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What is the DOS debug script to low level format a hard drive?

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not that useful but I posted it in relation to this question – barlop Apr 30 '11 at 13:37
Is a low-level format even possible these days? – grawity Apr 30 '11 at 18:39
@grawity, nope; not generally. Most drives manufactured from the past 1.5 decades no longer support it. Most of the links in the answer below are simply about filling the first bunch of sectors with zeros, thus wiping out the partition tables and such. I think the OP may need to brush up on what an actual llf is. – Bobson Nov 21 '11 at 2:25

2 Answers 2

I haven't tried this but here is what i've found..

I remember reading, maybe from scott mueller's UGRP book, maybe from david dick's PC support handbook, maybe from some odd article in an old magazine, that you can do a low level format on a hard disk drive with debug. I see a link about it here (he says he's hard it should be done on SATA, though if it was my hdd then I'd risk it. another link not specific to SATA, said the worst that can happen is it formats the hard drive)

there are some debug scripts mentioned there. I haven't tried them.

Here is an MS link on doing a low level format with debug

One link mentioned that the worst that can happen is you format your hard drive.

Another link mentioned

From what i've read, the script seems to work on the BIOS of the Hard Disk Controller. (which I think is the green PCB that people change for an identical or one of identical chpiset, when their hard drive doesn't power up).

This link mentions it and this link looks excellent and provides the following scripts

Erase all hard drive information

This debug routine is used to erase all partition information on the hard disk drive and is only recommend for experienced users or users who are unable to delete the partition information through fdisk.

In the below debug routine, only type what is in bold from line 3 to 8, you will get a response if typed in properly. If you get a response continue to type the bold text as shown below in the below example.

A:\>debug <enter>
-F 200 L1000 0 <enter>
-A CS:100 <enter>
xxxx:0100 MOV AX,301 <enter>
xxxx:0103 MOV BX,200 <enter>
xxxx:0106 MOV CX,1 <enter>
xxxx:0109 MOV DX,80 <enter>

(80 for hd 0 or 81 for hd 1 )

xxxx:010C INT 13 <enter>
xxxx:010E INT 20 <enter>
xxxx:0110 <enter>
-g <enter>
Program terminated normally

Once this debug routine is complete, reboot computer and all partitions should be erased. Before anything can be installed back onto the computer you must run Fdisk and recreate the partition as well as format the hard disk drive.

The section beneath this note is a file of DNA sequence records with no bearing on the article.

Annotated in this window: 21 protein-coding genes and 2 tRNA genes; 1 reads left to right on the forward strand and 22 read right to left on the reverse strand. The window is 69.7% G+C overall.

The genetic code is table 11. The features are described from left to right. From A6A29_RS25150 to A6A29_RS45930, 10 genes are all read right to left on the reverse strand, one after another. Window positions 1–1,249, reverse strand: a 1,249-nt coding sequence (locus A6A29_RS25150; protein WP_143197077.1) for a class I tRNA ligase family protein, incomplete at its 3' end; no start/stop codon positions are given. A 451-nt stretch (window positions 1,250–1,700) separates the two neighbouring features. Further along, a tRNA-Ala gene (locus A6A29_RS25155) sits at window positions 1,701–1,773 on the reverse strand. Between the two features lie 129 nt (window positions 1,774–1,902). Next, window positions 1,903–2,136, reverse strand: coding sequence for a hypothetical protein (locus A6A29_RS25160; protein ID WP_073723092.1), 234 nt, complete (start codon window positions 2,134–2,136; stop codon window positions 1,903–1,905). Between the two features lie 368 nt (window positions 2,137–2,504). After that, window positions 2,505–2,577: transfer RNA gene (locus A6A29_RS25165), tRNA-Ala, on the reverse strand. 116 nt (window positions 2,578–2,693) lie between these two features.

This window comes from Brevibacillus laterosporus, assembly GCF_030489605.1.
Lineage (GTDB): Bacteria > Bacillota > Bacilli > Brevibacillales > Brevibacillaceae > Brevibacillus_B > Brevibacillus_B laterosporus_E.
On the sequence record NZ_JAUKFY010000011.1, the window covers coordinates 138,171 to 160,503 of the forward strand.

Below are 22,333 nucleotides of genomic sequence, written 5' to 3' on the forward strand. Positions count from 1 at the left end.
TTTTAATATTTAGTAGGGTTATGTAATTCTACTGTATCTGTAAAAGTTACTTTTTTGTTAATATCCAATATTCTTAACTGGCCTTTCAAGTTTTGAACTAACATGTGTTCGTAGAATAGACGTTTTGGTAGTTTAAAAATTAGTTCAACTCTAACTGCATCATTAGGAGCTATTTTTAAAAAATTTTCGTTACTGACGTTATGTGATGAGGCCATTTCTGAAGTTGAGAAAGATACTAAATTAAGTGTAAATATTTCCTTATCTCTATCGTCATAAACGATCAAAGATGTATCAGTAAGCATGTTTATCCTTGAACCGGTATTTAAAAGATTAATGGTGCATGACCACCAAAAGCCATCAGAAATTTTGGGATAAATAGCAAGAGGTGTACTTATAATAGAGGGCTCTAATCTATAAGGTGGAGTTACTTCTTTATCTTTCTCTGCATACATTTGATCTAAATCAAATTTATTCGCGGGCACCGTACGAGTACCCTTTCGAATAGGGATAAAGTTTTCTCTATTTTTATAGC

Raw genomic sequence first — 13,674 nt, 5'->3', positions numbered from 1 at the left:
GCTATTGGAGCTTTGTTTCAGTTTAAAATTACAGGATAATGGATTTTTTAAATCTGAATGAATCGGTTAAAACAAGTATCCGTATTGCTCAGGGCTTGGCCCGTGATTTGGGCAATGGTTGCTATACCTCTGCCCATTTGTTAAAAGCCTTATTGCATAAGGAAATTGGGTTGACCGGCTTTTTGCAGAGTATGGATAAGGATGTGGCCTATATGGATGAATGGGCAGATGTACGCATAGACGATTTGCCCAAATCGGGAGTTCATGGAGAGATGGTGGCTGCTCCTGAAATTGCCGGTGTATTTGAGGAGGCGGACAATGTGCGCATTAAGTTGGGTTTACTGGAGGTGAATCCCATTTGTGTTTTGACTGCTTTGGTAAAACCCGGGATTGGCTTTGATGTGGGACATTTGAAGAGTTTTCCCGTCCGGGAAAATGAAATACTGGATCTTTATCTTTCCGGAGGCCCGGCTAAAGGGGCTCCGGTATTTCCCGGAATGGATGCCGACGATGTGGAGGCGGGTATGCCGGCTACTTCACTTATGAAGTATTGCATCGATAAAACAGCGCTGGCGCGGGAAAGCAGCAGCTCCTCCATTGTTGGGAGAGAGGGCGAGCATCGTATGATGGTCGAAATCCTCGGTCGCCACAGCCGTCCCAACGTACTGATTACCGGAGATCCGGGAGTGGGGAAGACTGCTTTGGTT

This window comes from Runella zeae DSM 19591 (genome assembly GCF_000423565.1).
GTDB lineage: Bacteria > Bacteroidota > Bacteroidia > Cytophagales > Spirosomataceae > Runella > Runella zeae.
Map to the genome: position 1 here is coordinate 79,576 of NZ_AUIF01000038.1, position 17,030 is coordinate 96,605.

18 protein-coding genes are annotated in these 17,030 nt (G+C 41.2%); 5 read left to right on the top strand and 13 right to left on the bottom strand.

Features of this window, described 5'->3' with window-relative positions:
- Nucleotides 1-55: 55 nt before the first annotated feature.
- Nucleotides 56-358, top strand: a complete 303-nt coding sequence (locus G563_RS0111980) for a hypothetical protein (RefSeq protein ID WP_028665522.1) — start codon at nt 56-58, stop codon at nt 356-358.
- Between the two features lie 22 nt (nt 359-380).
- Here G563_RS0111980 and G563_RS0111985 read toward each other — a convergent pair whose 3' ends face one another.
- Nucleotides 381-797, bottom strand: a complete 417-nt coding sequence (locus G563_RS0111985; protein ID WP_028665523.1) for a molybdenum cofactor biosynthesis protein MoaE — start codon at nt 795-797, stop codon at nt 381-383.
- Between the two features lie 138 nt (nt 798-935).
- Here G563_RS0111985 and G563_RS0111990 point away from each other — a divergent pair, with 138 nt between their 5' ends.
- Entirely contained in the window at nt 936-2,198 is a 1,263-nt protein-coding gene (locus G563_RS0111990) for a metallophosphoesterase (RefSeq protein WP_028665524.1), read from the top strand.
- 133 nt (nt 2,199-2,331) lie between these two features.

Additional information about fdisk can be found on our fdisk page.
Additional information about format can be found on our format page.
Erase hard drive and clear CMOS

Before doing the below routine ensure that you read our disclaimer as well as are sure that this is safe to do on your hard drive. Some computer hard drive manufacturers may void your warranty or this may cause damage to the hard drive when doing the below example. This routine is useful in clearing DDO and removing possible viruses. If this routine completes successfully it will erase everything from your Hard drive as well as your reset your CMOS values.

In the below debug routine, only type what is in bold from line 3 to 17, you will get a response if typed in properly. If you get a response continue to type the bold text as shown below in the below example.

A:\>debug <enter>
-fcs:200 400 0 <enter>
-acs:100 <enter>
-xxxx:0100 mov ax, 0 <enter>
-xxxx:0103 mov ax, cx <enter>
-xxxx:0105 out 70, al <enter>
-xxxx:0107 mov ax, 0 <enter>
-xxxx:010a out 71,al <enter>
-xxxx:010c inc cx <enter>
-xxxx:010d cmp cx,100 <enter>
-xxxx:0111 jb 103 <enter>
-xxxx:0113 mov ax,302 <enter>
-xxxx:0116 mov bx,200 <enter>
-xxxx:0119 mov cx,1 <enter>
-xxxx:011c mov dx,80 <enter>
-xxxx:011f int 13 <enter>
-xxxx:012l int 20 <enter>
-xxxx:0123 <enter> (without typing anything.)
-g <enter>
program terminated normally
If you are doing this debug routine to clear out a possible virus turn off your computer and wait and turn back on.
-q <enter>